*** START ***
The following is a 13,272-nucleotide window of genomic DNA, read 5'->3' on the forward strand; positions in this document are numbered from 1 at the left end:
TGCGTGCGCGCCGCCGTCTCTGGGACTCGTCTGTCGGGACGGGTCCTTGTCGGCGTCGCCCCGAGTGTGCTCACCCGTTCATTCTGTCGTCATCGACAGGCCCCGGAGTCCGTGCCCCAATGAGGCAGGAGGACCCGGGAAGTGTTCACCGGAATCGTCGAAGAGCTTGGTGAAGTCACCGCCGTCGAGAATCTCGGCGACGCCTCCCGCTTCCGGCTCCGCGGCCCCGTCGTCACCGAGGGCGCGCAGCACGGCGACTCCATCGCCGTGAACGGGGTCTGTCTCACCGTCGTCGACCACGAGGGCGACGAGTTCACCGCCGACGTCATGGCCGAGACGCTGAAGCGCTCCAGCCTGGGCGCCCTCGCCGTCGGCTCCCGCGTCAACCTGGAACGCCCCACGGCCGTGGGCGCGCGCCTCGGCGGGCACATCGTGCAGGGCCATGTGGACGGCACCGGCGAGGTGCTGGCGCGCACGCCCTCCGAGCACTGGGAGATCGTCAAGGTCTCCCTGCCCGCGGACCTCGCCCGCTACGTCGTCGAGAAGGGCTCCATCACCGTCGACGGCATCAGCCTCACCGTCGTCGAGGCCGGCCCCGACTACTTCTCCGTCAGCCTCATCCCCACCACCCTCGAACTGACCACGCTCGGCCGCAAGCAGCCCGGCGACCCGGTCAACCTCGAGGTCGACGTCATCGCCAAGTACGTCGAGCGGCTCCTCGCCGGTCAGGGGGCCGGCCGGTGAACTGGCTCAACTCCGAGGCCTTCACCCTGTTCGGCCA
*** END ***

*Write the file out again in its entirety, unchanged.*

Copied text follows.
The following is a 13,272-nucleotide window of genomic DNA, read 5'->3' on the forward strand; positions in this document are numbered from 1 at the left end:
TGCGTGCGCGCCGCCGTCTCTGGGACTCGTCTGTCGGGACGGGTCCTTGTCGGCGTCGCCCCGAGTGTGCTCACCCGTTCATTCTGTCGTCATCGACAGGCCCCGGAGTCCGTGCCCCAATGAGGCAGGAGGACCCGGGAAGTGTTCACCGGAATCGTCGAAGAGCTTGGTGAAGTCACCGCCGTCGAGAATCTCGGCGACGCCTCCCGCTTCCGGCTCCGCGGCCCCGTCGTCACCGAGGGCGCGCAGCACGGCGACTCCATCGCCGTGAACGGGGTCTGTCTCACCGTCGTCGACCACGAGGGCGACGAGTTCACCGCCGACGTCATGGCCGAGACGCTGAAGCGCTCCAGCCTGGGCGCCCTCGCCGTCGGCTCCCGCGTCAACCTGGAACGCCCCACGGCCGTGGGCGCGCGCCTCGGCGGGCACATCGTGCAGGGCCATGTGGACGGCACCGGCGAGGTGCTGGCGCGCACGCCCTCCGAGCACTGGGAGATCGTCAAGGTCTCCCTGCCCGCGGACCTCGCCCGCTACGTCGTCGAGAAGGGCTCCATCACCGTCGACGGCATCAGCCTCACCGTCGTCGAGGCCGGCCCCGACTACTTCTCCGTCAGCCTCATCCCCACCACCCTCGAACTGACCACGCTCGGCCGCAAGCAGCCCGGCGACCCGGTCAACCTCGAGGTCGACGTCATCGCCAAGTACGTCGAGCGGCTCCTCGCCGGTCAGGGGGCCGGCCGGTGAACTGGCTCAACTCCGAGGCCTTCACCCTGTTCGGCCA